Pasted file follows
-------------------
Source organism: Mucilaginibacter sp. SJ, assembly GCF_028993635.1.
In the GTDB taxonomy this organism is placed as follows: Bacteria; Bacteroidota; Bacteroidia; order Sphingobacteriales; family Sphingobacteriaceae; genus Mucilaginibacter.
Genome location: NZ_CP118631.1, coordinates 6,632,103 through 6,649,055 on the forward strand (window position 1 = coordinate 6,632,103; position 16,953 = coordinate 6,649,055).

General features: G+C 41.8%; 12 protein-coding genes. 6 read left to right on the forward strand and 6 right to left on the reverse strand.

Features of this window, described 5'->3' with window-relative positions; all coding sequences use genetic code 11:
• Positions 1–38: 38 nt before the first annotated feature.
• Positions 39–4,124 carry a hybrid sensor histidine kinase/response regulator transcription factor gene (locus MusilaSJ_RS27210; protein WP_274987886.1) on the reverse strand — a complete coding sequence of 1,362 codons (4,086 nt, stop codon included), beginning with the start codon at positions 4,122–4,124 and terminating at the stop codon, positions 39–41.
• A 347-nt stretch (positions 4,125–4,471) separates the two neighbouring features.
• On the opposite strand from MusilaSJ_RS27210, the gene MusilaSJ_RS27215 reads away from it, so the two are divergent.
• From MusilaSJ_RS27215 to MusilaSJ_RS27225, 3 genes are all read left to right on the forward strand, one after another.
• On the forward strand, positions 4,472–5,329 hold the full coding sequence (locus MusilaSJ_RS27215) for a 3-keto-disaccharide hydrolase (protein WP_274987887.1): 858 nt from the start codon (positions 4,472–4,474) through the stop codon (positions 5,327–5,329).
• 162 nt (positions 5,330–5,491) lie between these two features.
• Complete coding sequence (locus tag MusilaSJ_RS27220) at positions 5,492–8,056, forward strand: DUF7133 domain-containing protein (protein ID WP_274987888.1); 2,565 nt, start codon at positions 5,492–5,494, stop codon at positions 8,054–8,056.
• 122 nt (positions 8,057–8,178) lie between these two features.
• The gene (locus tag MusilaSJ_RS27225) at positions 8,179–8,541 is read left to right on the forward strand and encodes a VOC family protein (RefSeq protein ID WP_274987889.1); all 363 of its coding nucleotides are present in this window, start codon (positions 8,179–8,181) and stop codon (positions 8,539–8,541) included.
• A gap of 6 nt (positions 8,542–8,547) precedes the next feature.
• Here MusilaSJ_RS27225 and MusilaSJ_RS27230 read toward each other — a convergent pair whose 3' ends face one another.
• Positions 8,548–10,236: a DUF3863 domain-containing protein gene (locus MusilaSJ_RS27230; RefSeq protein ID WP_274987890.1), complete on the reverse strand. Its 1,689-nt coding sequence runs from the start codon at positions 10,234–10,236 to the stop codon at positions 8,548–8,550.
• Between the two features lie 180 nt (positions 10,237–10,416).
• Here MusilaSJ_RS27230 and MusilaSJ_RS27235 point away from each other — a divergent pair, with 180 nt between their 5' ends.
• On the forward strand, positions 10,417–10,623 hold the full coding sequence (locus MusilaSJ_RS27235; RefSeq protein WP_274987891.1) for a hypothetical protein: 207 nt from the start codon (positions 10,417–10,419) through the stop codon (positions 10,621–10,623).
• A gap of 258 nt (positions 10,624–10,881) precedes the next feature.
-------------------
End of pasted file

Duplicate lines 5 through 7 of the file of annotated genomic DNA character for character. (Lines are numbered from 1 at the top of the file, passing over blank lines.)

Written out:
Features of this window, described 5'->3' with window-relative positions; all coding sequences use genetic code 11:
• Positions 1–38: 38 nt before the first annotated feature.
• Positions 39–4,124 carry a hybrid sensor histidine kinase/response regulator transcription factor gene (locus MusilaSJ_RS27210; protein WP_274987886.1) on the reverse strand — a complete coding sequence of 1,362 codons (4,086 nt, stop codon included), beginning with the start codon at positions 4,122–4,124 and terminating at the stop codon, positions 39–41.